A tap root is the plant’s main root that grows straight down from a germinated seed. Essentially, they’re the backbone of the plant. Seeds grow sturdier taproots than clones that do not grow taproots at all. This allows for a greater yield in the long run.

Each seed produces a different representation of its genetics. These are called phenotypes. Growing from seeds allows the grower’s choice of which variation is the best. This is called “pheno hunting.”

The cons of growing cannabis from seeds:

  • Seeds cost money
  • Your seeds might not germinate
  • Seeds require a longer growth period

On the flip side, seeds cost money to keep buying versus clones that start free from a live plant. Additional limits of seeds is that they don’t always germinate or produce female plants. That means if you buy 10 seeds, probably half will be male, and you’ll have to grow and watch the plants carefully to get the males out of your garden ASAP. Lastly, growing has a longer growth period because you must go through both the germination and seedling stages.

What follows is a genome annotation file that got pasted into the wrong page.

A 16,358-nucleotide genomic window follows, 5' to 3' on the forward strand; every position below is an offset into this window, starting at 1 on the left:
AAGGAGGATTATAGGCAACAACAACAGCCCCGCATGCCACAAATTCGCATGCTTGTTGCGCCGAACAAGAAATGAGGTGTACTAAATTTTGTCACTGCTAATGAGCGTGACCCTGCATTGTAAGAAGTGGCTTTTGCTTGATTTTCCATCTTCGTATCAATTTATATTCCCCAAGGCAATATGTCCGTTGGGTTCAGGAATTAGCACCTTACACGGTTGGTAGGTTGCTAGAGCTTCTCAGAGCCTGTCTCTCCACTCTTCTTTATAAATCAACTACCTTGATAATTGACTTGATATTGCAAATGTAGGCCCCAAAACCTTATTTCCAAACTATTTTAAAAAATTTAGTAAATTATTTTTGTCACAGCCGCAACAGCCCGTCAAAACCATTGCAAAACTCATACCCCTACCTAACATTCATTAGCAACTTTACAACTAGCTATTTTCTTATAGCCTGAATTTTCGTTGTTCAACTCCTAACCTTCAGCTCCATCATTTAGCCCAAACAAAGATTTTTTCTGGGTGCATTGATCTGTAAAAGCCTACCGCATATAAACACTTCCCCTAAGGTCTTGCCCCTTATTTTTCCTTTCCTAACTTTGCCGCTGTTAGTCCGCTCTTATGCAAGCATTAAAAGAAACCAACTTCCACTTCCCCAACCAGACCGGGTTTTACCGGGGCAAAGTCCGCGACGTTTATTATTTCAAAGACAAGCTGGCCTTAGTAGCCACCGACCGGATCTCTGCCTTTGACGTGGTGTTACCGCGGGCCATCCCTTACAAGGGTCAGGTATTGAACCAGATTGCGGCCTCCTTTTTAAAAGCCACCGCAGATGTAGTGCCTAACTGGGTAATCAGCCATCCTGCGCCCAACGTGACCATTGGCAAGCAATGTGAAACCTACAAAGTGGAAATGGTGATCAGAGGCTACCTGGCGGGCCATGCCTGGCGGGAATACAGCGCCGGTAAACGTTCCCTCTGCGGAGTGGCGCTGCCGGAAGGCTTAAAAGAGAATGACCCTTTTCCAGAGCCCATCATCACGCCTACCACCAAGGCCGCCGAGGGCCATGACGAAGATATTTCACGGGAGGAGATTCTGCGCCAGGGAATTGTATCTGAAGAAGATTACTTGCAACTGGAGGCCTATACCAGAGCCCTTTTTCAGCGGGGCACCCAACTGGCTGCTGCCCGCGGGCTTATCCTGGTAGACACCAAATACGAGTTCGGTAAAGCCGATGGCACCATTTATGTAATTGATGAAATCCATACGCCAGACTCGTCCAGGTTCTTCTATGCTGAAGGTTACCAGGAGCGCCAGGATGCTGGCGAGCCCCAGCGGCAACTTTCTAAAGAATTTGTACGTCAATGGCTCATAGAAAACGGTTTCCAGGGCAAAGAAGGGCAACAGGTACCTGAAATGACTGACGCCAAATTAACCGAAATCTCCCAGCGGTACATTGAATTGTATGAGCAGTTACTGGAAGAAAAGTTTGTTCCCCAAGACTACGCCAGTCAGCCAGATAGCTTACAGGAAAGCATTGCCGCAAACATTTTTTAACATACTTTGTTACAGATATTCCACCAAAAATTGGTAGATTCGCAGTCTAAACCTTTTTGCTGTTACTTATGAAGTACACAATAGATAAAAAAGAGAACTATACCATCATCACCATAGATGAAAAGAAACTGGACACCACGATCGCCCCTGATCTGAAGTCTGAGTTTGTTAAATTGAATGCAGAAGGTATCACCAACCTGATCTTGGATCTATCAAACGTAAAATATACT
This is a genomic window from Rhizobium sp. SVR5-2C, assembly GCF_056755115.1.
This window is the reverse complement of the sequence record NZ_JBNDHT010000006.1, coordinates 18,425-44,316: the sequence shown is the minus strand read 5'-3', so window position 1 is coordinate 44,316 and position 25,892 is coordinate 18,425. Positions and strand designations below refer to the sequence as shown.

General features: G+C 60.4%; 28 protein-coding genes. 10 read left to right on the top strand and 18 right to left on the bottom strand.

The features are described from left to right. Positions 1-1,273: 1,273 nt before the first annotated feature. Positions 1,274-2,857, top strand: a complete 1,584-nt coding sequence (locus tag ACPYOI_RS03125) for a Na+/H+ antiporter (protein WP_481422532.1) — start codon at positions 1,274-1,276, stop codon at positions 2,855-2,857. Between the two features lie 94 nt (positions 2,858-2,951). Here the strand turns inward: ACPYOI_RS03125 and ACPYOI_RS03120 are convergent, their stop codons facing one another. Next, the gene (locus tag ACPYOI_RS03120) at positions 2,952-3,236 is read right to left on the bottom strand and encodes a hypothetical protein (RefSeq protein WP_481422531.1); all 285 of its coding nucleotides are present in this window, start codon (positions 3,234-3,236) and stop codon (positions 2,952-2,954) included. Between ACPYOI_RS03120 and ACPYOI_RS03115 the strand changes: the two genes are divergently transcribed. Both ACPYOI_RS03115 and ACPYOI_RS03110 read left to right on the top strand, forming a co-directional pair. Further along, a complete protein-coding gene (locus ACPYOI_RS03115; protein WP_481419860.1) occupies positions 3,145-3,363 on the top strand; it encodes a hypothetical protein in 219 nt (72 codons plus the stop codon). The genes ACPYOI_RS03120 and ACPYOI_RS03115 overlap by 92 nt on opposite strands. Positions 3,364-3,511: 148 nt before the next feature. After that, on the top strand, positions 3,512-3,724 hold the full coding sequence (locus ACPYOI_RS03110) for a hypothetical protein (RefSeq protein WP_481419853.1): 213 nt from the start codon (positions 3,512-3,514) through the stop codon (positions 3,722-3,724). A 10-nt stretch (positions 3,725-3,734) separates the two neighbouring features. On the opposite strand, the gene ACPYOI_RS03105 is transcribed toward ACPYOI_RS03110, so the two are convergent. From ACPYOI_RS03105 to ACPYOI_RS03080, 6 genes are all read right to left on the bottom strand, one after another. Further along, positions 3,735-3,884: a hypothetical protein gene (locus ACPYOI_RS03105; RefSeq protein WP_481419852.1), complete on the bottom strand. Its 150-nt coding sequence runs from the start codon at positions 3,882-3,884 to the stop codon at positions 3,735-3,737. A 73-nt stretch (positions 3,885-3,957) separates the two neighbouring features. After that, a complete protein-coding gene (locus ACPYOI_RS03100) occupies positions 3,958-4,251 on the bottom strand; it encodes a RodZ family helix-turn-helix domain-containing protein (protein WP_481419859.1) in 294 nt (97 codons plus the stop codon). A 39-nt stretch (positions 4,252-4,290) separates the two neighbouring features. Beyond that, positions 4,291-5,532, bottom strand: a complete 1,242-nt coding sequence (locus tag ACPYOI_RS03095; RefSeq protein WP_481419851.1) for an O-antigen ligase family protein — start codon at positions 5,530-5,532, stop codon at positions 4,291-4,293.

The pros and cons of growing cannabis from clones

Growing cannabis from clones has its pros and cons too.

The pros of growing cannabis from clones:

  • The plants are always female
  • Faster growth process
  • You don’t have to pheno hunt
  • Clones are less expensive

The main advantage of growing cannabis from clones is that they are guaranteed to be females. You don’t have to watch for males sprouting, and additionally, you don’t have to go through the seedling stages, which makes for a much faster harvest timeline. Another advantage of clones is that you don’t have to pheno hunt. With a perfect mother, you can keep producing that exact expression of the strain without variation. Lastly, clones are less expensive because you just need a cutting of the mother plant versus needing to buy seeds from a dispensary or seed bank.

The cons of growing cannabis from clones:

  • Illegal to buy online
  • Vulnerable to environmental stressors
  • Lower yields